When patients, clinicians, or other healthcare stakeholders raise a question that doesn’t already have an evidence-based answer, sometimes new research is needed to answer it. But in other cases, a careful look at results from research studies already completed can more quickly provide findings that patients and those who care for them can use to make informed choices.
PCORI’s Evidence Synthesis Initiative takes that approach. The program includes rigorous reviews of the best evidence available on topics of critical concern to patients and other healthcare stakeholders. The goal is to synthesize all relevant completed studies on a particular clinical question in order to provide evidence that is stronger and more certain than the results of the individual studies.
Our Evidence Synthesis Initiative falls within our broader Research Synthesis Program, which takes advantage of a wide variety of tools to pull together and analyze results for public use. We are using two key approaches. One is conducting systematic reviews of results of already completed comparative clinical effectiveness research (CER) studies and other methodologic approaches that share an underlying foundational method on topics of critical concern to patients and other healthcare stakeholders. The other is reanalyzing data from already completed studies to discover which specific patient groups gain the most or least benefits—or are at greater risk for harms—from an intervention.
Once we have synthesized the evidence, we will disseminate it through products designed to meet the needs of our various stakeholder groups.
Types of Evidence Synthesis
Systematic reviews: The most common type of evidence synthesis is the systematic review. According to the National Academy of Medicine (formerly the Institute of Medicine) and PCORI, a systematic review features a set of clearly specified, rigorous, reproducible, and transparent methods. These reviews provide answers to specific clinical questions by analyzing published and unpublished results from all relevant studies on a given topic. They identify, select, and summarize findings of available research to make clear what is known about a topic—and what is still not known.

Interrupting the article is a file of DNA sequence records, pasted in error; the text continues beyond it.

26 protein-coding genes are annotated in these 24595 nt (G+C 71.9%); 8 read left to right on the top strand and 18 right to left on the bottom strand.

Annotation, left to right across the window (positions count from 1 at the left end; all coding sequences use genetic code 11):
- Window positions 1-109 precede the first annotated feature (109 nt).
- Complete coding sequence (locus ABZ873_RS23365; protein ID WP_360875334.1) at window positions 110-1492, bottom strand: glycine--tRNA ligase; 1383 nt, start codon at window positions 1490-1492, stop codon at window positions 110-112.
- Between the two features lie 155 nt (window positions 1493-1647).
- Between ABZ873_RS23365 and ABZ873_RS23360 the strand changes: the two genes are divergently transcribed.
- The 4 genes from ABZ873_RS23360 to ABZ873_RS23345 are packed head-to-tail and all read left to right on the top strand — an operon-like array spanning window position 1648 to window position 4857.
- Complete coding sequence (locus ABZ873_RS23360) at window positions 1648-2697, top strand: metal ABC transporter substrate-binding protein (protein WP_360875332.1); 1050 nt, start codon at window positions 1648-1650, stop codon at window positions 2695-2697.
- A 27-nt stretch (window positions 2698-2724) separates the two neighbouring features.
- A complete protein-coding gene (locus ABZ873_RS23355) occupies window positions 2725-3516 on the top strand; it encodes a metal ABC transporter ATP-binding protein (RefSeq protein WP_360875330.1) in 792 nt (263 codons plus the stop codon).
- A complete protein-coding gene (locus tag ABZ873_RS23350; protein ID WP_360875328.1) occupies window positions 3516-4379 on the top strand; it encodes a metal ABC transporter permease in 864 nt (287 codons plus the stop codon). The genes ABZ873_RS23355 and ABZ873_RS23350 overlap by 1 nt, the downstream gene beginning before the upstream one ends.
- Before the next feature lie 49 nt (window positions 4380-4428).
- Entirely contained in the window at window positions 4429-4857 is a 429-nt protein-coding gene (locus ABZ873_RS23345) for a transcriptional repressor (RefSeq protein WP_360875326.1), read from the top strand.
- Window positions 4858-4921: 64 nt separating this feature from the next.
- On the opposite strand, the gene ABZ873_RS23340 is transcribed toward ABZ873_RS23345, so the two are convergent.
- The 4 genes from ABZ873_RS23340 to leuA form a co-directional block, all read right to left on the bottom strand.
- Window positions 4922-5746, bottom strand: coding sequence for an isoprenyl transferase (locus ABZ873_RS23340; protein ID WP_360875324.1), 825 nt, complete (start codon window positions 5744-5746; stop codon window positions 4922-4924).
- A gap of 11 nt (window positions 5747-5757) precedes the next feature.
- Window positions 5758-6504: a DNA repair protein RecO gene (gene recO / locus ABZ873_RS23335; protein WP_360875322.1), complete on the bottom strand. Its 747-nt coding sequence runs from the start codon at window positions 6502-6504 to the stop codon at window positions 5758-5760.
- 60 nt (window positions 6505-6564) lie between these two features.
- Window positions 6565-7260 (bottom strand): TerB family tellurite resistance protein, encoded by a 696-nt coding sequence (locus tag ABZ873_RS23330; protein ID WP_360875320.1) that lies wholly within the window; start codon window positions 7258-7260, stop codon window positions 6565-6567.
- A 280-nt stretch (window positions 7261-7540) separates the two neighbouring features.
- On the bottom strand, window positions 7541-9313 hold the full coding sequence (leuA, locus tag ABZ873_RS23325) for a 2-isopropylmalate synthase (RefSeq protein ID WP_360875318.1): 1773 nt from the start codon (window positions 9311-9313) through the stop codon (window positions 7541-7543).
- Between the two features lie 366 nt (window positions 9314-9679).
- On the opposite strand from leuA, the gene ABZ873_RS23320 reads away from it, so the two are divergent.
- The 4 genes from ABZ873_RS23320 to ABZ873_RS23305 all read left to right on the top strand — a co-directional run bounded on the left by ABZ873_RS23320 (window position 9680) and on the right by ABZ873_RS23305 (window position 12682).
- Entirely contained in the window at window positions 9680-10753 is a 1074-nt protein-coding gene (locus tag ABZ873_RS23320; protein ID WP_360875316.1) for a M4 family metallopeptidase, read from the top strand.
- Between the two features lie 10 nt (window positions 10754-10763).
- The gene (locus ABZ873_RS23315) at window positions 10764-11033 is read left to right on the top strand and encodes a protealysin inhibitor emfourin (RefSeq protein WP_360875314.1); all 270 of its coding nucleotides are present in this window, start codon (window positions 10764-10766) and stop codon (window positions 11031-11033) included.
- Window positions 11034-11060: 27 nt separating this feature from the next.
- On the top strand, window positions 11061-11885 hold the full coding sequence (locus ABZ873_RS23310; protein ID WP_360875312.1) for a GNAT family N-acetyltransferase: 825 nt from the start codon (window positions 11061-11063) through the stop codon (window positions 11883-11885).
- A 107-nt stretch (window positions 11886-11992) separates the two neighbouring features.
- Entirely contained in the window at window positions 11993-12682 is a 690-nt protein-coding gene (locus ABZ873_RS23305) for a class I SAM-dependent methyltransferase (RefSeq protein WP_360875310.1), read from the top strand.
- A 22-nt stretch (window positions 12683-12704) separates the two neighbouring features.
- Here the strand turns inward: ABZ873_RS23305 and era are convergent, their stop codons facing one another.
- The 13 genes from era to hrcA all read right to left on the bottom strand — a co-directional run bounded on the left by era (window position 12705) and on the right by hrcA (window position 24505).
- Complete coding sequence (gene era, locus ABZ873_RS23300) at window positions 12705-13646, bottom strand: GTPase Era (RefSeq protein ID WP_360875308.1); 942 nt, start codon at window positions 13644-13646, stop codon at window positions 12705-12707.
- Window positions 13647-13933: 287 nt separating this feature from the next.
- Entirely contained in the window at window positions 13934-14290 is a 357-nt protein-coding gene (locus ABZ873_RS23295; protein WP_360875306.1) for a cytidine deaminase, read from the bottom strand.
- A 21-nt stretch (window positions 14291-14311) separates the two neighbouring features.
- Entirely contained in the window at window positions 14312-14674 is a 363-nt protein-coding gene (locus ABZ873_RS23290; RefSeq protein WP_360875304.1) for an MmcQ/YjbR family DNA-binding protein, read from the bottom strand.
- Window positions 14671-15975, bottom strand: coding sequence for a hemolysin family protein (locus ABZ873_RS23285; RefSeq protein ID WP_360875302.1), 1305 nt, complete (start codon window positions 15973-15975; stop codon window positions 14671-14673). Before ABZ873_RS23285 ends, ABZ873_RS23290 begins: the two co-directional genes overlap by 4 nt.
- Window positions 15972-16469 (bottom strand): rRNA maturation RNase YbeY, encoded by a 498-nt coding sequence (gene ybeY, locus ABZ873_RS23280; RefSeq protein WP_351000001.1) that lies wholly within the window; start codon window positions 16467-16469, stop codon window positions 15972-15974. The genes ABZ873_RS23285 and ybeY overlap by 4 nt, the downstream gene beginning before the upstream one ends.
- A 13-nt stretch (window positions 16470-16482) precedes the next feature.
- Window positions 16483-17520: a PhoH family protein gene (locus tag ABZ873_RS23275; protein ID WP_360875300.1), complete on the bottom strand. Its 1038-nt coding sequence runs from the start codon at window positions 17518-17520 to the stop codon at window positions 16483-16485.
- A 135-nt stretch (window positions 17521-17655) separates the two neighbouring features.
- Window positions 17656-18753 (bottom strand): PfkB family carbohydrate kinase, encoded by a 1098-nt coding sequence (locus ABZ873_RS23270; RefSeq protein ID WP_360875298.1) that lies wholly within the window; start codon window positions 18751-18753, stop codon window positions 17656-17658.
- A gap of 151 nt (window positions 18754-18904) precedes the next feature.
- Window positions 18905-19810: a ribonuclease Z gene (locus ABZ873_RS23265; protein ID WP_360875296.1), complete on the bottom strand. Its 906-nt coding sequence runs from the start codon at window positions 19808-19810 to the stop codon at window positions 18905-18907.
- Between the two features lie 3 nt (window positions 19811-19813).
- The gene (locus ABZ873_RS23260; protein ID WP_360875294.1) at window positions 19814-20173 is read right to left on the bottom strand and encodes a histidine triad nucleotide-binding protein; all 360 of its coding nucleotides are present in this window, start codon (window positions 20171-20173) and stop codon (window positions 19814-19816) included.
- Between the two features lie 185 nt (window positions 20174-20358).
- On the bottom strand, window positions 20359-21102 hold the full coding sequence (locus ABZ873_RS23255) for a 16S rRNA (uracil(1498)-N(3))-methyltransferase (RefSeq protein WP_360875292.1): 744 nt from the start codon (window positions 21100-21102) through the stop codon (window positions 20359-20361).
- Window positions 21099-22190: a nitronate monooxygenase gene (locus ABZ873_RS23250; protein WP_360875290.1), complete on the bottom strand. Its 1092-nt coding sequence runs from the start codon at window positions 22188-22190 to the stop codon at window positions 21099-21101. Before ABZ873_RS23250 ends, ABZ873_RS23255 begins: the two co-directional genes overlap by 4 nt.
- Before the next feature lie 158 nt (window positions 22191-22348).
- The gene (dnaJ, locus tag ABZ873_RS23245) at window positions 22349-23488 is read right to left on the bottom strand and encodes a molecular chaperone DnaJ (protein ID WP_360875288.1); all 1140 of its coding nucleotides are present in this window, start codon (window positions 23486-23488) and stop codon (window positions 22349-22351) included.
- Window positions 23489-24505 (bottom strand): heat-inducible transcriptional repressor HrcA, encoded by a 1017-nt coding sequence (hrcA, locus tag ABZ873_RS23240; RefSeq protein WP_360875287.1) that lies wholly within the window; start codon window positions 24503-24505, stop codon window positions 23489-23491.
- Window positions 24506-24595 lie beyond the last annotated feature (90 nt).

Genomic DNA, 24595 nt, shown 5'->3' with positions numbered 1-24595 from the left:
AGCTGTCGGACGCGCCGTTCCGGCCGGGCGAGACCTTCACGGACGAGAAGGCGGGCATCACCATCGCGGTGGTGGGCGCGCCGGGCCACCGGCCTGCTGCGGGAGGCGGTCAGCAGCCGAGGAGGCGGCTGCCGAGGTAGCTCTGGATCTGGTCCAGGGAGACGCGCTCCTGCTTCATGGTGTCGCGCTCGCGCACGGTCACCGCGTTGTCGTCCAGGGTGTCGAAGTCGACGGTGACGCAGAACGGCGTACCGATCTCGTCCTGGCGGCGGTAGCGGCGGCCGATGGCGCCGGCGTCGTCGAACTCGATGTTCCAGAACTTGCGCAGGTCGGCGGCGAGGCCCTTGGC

Based on input we have received from stakeholders, our initial efforts include systematic reviews of treatment options for:
- Stroke Prevention in Atrial Fibrillation Patients: A Systematic Review Update
- Psychological and Pharmacological Treatments for Adults with Posttraumatic Stress Disorder (PTSD): A Systematic Review Update
- Nonsurgical Treatments for Urinary Incontinence in Adult Women: A Systematic Review Update
- Drug Therapy for Early Rheumatoid Arthritis in Adults – An Update
Our goal is to produce up-to-date, actionable evidence to inform important healthcare choices. We’re implementing this initial effort in coordination with the Agency for Healthcare Research and Quality.
Meta-analysis: This approach uses statistical methods to combine published or unpublished study findings to produce estimates of an intervention’s effect and to illustrate how consistent and strong the effect is across the research. Meta-analyses typically summarize the average treatment effect for the entire study population.
Individual patient-level data (IPD) meta-analysis: This approach obtains and synthesizes all relevant measured characteristics of each participant in multiple related studies. It is a powerful method to identify the ways in which treatments may have varying benefits and risks for people with different characteristics. It is a way to see whether treatments should be targeted for use in specific groups of individuals. It is also an important method to reconcile differences between studies examining the same treatments that have conflicting results.
- Evaluating Progestogen for Prevention of Preterm-birth International Collaborative Individual Participant Data Meta-Analysis
Other secondary data reuse opportunities: Besides IPD meta-analyses, a statistical approach called predictive analytics can be applied to previous trials or other research data to provide more personalized results that can optimize the use of specific treatments. This approach can be helpful in studies with a diverse group of people and a wide range in individual responses to an intervention.
Posted: October 27, 2017